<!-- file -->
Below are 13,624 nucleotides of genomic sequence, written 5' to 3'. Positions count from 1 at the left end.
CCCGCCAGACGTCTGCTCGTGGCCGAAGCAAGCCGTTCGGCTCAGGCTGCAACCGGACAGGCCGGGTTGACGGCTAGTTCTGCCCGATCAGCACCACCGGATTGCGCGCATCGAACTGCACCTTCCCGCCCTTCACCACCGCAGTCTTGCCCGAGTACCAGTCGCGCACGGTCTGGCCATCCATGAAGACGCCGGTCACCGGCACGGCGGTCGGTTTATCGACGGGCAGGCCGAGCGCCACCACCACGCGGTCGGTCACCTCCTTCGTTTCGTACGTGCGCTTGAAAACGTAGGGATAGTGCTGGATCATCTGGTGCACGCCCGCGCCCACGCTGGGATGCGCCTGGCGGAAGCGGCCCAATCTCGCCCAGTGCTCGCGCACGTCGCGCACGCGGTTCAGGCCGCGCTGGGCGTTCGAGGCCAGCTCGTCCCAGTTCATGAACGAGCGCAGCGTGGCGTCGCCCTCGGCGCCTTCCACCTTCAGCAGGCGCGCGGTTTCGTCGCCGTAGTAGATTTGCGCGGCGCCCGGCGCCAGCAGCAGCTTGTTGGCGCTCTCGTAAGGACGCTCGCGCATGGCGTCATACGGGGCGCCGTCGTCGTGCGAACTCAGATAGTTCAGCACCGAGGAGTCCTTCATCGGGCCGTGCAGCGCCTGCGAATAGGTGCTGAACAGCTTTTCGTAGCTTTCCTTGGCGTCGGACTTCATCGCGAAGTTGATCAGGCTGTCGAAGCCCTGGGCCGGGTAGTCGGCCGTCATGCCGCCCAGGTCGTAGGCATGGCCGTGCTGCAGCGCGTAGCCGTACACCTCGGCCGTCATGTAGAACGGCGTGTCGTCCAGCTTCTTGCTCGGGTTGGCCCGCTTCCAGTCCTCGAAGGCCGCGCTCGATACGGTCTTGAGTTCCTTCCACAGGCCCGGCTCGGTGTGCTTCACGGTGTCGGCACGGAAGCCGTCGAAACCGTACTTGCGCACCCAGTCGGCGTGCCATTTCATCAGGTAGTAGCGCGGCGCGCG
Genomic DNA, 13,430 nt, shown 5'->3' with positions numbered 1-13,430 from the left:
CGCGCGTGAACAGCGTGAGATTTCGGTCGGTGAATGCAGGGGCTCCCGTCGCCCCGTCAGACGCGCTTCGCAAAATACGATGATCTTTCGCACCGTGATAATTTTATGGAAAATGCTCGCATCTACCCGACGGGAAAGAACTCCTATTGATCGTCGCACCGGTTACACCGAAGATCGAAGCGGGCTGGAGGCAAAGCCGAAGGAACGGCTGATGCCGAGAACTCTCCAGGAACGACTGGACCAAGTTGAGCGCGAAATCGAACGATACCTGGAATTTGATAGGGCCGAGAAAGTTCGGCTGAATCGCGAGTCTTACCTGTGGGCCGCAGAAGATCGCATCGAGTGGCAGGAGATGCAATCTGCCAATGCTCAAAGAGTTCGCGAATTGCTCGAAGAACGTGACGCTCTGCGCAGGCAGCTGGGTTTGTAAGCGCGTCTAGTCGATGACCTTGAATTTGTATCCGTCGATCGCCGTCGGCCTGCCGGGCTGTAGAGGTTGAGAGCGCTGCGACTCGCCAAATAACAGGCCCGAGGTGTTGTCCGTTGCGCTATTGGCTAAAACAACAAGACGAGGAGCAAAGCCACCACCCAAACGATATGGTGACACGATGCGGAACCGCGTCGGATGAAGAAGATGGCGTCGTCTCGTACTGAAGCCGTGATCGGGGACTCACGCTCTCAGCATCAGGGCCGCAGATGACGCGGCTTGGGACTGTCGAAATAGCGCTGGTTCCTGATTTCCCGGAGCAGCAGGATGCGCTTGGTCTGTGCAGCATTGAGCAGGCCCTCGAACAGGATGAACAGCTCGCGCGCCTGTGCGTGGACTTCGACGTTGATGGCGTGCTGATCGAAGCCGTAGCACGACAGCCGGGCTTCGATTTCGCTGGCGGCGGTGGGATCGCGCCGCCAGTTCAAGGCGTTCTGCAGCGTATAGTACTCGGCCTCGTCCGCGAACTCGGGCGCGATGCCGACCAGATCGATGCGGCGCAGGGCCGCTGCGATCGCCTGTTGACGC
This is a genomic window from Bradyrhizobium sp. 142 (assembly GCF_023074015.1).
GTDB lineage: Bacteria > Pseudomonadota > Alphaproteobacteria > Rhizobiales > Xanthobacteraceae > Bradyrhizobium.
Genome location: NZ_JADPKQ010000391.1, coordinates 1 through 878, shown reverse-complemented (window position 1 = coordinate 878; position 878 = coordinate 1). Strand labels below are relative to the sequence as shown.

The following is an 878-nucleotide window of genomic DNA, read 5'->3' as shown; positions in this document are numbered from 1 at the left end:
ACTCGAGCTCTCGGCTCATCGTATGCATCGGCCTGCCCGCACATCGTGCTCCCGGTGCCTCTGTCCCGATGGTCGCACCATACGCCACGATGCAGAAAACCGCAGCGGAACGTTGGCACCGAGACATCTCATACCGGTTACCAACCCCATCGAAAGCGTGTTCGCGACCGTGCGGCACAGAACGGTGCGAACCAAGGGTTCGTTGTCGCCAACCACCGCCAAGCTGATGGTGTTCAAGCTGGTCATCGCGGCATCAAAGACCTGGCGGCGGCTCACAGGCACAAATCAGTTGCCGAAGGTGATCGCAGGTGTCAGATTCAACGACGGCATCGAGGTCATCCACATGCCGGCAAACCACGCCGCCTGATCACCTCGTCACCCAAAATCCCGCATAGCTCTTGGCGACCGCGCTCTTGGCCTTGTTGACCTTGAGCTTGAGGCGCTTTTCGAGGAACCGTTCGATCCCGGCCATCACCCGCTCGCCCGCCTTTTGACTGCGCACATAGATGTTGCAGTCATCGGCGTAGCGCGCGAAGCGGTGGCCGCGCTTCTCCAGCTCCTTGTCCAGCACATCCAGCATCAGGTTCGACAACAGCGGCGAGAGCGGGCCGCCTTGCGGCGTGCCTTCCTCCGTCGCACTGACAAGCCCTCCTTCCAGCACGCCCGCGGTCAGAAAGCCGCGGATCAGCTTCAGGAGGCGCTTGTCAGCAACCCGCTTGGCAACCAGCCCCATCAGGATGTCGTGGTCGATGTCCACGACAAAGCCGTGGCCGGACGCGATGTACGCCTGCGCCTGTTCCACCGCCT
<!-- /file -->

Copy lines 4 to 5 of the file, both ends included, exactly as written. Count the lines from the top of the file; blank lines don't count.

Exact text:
CGCGCGTGAACAGCGTGAGATTTCGGTCGGTGAATGCAGGGGCTCCCGTCGCCCCGTCAGACGCGCTTCGCAAAATACGATGATCTTTCGCACCGTGATAATTTTATGGAAAATGCTCGCATCTACCCGACGGGAAAGAACTCCTATTGATCGTCGCACCGGTTACACCGAAGATCGAAGCGGGCTGGAGGCAAAGCCGAAGGAACGGCTGATGCCGAGAACTCTCCAGGAACGACTGGACCAAGTTGAGCGCGAAATCGAACGATACCTGGAATTTGATAGGGCCGAGAAAGTTCGGCTGAATCGCGAGTCTTACCTGTGGGCCGCAGAAGATCGCATCGAGTGGCAGGAGATGCAATCTGCCAATGCTCAAAGAGTTCGCGAATTGCTCGAAGAACGTGACGCTCTGCGCAGGCAGCTGGGTTTGTAAGCGCGTCTAGTCGATGACCTTGAATTTGTATCCGTCGATCGCCGTCGGCCTGCCGGGCTGTAGAGGTTGAGAGCGCTGCGACTCGCCAAATAACAGGCCCGAGGTGTTGTCCGTTGCGCTATTGGCTAAAACAACAAGACGAGGAGCAAAGCCACCACCCAAACGATATGGTGACACGATGCGGAACCGCGTCGGATGAAGAAGATGGCGTCGTCTCGTACTGAAGCCGTGATCGGGGACTCACGCTCTCAGCATCAGGGCCGCAGATGACGCGGCTTGGGACTGTCGAAATAGCGCTGGTTCCTGATTTCCCGGAGCAGCAGGATGCGCTTGGTCTGTGCAGCATTGAGCAGGCCCTCGAACAGGATGAACAGCTCGCGCGCCTGTGCGTGGACTTCGACGTTGATGGCGTGCTGATCGAAGCCGTAGCACGACAGCCGGGCTTCGATTTCGCTGGCGGCGGTGGGATCGCGCCGCCAGTTCAAGGCGTTCTGCAGCGTATAGTACTCGGCCTCGTCCGCGAACTCGGGCGCGATGCCGACCAGATCGATGCGGCGCAGGGCCGCTGCGATCGCCTGTTGACGC
This is a genomic window from Bradyrhizobium sp. 142 (assembly GCF_023074015.1).